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even being a city over would suffice - though it helped, of course, that the city in question was of a coastal region, and one fully devoted to coast-ly activities. even with the difficulties implicit in the language barrier, naveed had quickly found himself feeling more at home than doubtless most of his peers who'd chosen to remain in the capital for the festivities. a love for sail and sea, he'd learned and relearned since he was about knee-high, defied most barriers between bodies, and his willingness to climb and scrub and stay awake through nights in times of stormier seas had won him some degree of acceptance. (his coin, and his apparent ineptitude at their games of chance, won him the rest, never mind that the regular losing was an insurance policy naveed himself had chosen to take out against his having his neck summarily slit in his sleep by a sailor with a grudge.)
not that he'd expected any of the crew to hold any serious grudges from the recent war - he had been taken himself to the edges of the very reason why eldur had not experienced any volubisian attacks from sea, a huge, seemingly unending expanse of jagged rocks capable of tearing through the sides of ships like so much tissue paper, and supposedly inhabited by the very worst of creatures the gods had to offer. it was almost as though the gods themselves had opposed to the meeting between their lands; a thought that did not trouble naveed overmuch as he studied what he could of the barriers, and imagined what he could of how volubisian engineers and eldurian manpower might overcome them. the ivory coast had some of the best ships in eldur, both of the military and trading variety; it was simply a matter of seeing how best to play the cards in his hand, and sacrificing a little to gain multiples in return. the art of war, at least, he knew more of than the bowing and scraping to foreign dignitaries.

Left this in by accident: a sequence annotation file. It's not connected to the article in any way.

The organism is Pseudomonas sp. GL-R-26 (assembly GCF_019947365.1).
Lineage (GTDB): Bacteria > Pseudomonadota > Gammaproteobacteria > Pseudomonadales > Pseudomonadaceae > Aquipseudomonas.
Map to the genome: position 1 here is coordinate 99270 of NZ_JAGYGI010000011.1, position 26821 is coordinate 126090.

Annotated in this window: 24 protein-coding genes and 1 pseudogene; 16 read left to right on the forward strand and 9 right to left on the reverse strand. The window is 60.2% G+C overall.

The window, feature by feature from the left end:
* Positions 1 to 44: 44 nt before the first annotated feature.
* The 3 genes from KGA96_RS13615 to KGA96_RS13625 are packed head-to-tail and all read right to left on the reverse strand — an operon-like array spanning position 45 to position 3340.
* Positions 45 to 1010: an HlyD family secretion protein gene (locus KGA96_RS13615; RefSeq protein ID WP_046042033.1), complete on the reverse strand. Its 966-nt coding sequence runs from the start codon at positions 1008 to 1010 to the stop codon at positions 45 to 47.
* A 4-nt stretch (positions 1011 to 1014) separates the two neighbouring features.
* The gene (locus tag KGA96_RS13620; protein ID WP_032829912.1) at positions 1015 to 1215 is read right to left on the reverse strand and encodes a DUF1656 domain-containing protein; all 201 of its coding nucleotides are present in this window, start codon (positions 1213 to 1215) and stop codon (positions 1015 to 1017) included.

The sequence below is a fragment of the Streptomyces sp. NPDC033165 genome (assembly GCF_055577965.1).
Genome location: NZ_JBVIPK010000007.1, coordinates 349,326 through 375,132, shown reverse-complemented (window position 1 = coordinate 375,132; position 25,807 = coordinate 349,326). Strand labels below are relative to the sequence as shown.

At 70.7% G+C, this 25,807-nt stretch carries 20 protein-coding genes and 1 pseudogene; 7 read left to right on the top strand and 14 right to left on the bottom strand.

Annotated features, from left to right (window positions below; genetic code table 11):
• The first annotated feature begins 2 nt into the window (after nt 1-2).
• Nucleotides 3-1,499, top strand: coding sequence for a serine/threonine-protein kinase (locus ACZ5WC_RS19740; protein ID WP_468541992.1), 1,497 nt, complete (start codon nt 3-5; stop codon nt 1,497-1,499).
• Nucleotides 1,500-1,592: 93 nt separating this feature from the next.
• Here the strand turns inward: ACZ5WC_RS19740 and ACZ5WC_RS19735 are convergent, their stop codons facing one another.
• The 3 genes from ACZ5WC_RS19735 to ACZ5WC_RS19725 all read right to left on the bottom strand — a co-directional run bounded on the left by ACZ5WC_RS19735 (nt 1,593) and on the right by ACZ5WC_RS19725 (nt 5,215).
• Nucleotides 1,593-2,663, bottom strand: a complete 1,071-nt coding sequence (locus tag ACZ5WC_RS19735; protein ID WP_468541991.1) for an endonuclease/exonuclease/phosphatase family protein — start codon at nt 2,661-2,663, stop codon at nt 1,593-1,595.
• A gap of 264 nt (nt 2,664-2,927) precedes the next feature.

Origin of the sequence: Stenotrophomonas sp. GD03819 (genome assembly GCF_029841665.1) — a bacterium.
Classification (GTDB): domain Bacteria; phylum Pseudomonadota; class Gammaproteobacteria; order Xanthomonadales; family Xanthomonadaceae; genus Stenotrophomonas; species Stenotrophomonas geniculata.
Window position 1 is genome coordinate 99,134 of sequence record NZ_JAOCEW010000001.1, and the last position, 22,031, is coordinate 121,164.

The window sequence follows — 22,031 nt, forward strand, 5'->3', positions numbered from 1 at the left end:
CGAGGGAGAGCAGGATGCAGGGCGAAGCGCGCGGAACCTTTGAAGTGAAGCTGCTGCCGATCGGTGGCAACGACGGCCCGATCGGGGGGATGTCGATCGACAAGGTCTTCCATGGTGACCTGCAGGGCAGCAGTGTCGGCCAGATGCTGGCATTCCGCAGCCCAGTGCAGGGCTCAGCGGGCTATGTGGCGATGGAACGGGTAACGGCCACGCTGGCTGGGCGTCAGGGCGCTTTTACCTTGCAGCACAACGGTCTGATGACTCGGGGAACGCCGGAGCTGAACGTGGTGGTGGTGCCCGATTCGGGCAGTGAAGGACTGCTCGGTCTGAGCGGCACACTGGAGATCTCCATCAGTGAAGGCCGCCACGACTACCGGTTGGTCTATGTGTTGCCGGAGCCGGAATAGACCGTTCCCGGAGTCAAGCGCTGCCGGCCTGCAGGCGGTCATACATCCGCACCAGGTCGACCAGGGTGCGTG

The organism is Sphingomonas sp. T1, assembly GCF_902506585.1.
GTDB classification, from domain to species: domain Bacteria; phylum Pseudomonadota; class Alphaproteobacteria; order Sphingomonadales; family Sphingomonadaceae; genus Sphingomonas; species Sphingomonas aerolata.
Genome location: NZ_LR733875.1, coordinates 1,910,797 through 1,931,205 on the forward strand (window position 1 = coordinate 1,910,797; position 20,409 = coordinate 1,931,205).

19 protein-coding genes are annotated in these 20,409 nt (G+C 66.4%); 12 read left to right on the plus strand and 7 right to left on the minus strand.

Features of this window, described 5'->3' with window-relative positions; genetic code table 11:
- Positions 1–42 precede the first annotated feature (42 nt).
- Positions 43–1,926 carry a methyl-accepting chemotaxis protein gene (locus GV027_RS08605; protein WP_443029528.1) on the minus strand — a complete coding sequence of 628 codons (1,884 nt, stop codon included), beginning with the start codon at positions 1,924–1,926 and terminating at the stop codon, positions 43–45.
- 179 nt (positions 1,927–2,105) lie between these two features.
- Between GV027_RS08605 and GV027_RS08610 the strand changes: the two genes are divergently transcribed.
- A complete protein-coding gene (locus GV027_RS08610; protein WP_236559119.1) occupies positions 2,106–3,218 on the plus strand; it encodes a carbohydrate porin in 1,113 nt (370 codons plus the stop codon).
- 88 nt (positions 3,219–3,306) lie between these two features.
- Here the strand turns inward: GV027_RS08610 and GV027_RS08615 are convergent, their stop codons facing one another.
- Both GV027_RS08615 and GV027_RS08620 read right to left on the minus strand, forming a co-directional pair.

though he had succeeded with enough of the latter to allow him this small journey to cambria and beyond and - less fortunately - back again. whatever his feelings on this latest turn of fortune, naveed still made a mental note to visit the empress's seer on some near eve to thank him personally for his favors, in addition to the letter his secretary had sent out on his behalf. the day still had enough hours for him to make more of such friends - preferably of the breed uncaring of his travel-dust - and with repeated lack of regard for his feelings on the matter, naveed made his way through the crowds to the arena where the gladiator tournaments were being held instead of to his private chambers in the palace (or better yet, one of the public baths.) the clean steps of the arena were still, to him, something of an architectural marvel; one he could appreciate briefly, then ignore, as he scanned the rows of cheering spectators for an open seat with enough people of his station nearby to make it worth sitting.
and here she was - unchanged and alone, all pale gold and sunkissed skin, even the silks of her dress too-familiar. he could not look too closely at how easily he had found her, when he had not even been looking for her, when she had not even crossed his mind as he scanned the faces of their - their - peers; and now he could not move his gaze away, could not help but wonder. not about the fact that he had seen her at all, the idea of his gaze being drawn to her as though fated just-so more ludicrous than he could manage. he could not ask that of himself, refused the possibility of being frozen in time himself by the question, made so much a carved statue as the ones lining the walls of the arena. he'd heard a rumor than those statues were not men carved out of stone, but men covered by stone for some past transgression. an ignoble death, but one he would deserve if he were so stupid as to torment himself with what-ifs and other, assorted regrets. he had those aplenty, even without her, and he could not afford to prioritize her even now.
she had never wanted that, of him, and naveed could only raise his brows in surprise - questions and regrets alike entirely forgotten - as she caught his gaze and - almost in the same breath - turned away again. that - that was different, was unexpected, was almost enough to fill him with relief, that he might have been mistaken. perhaps she had changed. perhaps he had been mistaken, and it had never been her at all. the steel of her spine was unfamiliar, after all, her squared shoulders foreign; and was he to blame for that? he could not comprehend exactly why it was his presence that had changed her - recoiled from the thought that the absence of him was her new normal, that the time they had spent in their youths was a distant past.